• food – the reservoir for many diseases including typhoid
• contaminated objects – contact infections such as HIV/AIDS and trachoma
• air – the reservoir for pneumonia, tuberculosis, etc.

What other types of disease are there?
Before we answer that question, we should really define what we mean by ‘disease’. Th World Health Organization’s definition of health is ‘a state of complete physical, mental and social well-being’. But disease is less easy to define. It doesn’t mean just the absence of perfect health. If we are less fit than we might be, or if we are feeling depressed at the thought of too much schoolwork, that doesn’t necessarily mean we have a disease. A useful definition of disease might be ‘a condition with a specific cause in which part or all of a body is made to function in a non-normal and less efficient manner’. This definition could include diseases of all organisms – including plants. It could also include physical, mental and social aspects of disease in humans. Infectious disease is just one type of disease. Disease can be caused by a number of other factors.
• A person’s lifestyle and working conditions may result in human-induced diseases. Examples include many cancers, together with some forms of heart disease and fibrosis.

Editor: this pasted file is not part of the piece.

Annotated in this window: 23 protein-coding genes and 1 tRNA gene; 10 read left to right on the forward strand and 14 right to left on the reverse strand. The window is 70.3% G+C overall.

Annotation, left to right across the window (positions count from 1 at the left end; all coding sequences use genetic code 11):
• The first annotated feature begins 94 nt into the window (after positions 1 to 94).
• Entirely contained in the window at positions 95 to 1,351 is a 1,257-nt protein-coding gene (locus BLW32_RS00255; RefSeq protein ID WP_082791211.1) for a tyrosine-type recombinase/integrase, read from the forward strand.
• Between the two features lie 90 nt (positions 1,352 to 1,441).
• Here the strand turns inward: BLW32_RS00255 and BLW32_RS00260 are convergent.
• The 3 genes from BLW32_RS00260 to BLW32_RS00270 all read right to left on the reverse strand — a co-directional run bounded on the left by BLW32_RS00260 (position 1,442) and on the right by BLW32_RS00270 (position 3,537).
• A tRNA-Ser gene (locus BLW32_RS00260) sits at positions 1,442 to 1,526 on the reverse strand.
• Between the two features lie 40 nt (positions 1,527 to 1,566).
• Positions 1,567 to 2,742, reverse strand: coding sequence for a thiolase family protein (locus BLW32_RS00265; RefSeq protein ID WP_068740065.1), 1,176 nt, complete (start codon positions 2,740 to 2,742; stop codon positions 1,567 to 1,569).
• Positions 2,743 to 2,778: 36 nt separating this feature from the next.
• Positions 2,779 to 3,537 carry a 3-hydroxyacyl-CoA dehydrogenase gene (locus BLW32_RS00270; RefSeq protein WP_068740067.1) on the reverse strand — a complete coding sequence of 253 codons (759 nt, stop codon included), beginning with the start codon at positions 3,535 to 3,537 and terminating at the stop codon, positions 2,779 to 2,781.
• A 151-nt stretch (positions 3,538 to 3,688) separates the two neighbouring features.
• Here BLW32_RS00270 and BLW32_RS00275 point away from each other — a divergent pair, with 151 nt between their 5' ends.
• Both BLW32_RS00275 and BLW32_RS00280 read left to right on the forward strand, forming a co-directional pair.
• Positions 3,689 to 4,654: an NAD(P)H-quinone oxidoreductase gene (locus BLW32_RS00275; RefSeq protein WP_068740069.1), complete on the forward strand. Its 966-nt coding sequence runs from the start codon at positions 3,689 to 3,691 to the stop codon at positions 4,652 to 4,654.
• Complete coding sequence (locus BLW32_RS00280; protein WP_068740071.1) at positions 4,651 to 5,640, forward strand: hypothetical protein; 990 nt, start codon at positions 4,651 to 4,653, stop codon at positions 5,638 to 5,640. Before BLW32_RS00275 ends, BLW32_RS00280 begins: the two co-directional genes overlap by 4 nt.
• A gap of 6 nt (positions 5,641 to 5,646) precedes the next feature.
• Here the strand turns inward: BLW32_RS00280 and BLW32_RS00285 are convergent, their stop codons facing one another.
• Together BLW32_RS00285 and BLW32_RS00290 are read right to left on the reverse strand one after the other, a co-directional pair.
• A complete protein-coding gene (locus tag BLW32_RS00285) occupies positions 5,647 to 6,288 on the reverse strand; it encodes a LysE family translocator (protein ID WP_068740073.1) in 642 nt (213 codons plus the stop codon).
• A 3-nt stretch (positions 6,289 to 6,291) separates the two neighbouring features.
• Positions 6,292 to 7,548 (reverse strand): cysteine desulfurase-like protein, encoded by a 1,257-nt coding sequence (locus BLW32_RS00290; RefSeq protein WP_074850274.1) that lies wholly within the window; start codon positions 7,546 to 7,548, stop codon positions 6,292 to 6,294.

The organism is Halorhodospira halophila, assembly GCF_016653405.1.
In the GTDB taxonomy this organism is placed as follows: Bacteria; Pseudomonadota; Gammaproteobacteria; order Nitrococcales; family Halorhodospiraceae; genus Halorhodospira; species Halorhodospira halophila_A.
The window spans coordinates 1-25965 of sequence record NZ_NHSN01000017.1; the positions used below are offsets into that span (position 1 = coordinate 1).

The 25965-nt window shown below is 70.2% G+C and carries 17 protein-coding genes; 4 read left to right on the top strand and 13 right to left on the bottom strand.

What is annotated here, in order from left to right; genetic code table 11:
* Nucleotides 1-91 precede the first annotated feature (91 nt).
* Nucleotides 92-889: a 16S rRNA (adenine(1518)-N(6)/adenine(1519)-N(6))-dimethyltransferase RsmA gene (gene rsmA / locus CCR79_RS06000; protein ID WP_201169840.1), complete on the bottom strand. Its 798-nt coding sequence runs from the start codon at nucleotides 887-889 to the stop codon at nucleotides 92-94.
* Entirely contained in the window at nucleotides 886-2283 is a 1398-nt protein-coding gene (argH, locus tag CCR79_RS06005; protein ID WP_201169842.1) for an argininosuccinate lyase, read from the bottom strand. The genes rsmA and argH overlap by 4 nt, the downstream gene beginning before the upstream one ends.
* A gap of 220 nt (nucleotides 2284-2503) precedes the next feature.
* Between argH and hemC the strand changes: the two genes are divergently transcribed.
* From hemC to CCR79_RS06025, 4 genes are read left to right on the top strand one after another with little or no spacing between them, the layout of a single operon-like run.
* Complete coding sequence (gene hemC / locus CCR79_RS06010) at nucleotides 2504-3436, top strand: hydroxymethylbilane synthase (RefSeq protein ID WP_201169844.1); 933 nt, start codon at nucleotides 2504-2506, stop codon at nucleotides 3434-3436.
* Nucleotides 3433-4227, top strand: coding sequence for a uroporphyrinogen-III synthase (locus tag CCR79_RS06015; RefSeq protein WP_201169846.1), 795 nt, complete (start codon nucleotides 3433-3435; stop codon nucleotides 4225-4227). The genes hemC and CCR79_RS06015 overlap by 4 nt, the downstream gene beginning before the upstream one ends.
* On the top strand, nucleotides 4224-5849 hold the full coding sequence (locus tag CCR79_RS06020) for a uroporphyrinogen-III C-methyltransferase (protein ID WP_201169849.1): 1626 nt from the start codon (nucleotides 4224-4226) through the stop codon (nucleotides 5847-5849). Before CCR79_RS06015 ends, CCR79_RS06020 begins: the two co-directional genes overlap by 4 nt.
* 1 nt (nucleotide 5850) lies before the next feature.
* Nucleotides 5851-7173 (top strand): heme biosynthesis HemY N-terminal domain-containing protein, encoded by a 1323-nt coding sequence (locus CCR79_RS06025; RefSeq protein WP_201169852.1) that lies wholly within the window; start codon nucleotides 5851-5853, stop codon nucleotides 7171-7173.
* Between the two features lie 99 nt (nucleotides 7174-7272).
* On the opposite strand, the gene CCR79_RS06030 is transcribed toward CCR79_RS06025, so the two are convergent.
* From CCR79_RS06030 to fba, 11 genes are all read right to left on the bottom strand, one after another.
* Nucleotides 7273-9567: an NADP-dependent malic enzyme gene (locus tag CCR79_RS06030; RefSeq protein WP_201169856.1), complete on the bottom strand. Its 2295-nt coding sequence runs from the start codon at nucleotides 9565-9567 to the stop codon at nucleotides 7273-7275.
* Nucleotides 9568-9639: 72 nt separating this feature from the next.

• Degenerative processes are often the result of ageing. Arthritis and atherosclerosis are examples of degenerative diseases.
• Our genes may lead to disease. Haemophilia and sickle-cell disease are examples of genetic diseases.
• Lack of nutrients in our diet may lead to deficiency diseases, including scurvy (caused by a lack of vitamin C) and kwashiorkor (caused by a lack of protein).
• Social activities can lead to disease. Social diseases, including alcoholism and drug addiction, may result in dependency on the drug, isolation, clinical depression and various levels of antisocial behavior

Interesting Piece

Eating too much food can result in obesity, which is regarded as a disease condition in itself, and can also lead to other diseases such as coronary heart disease.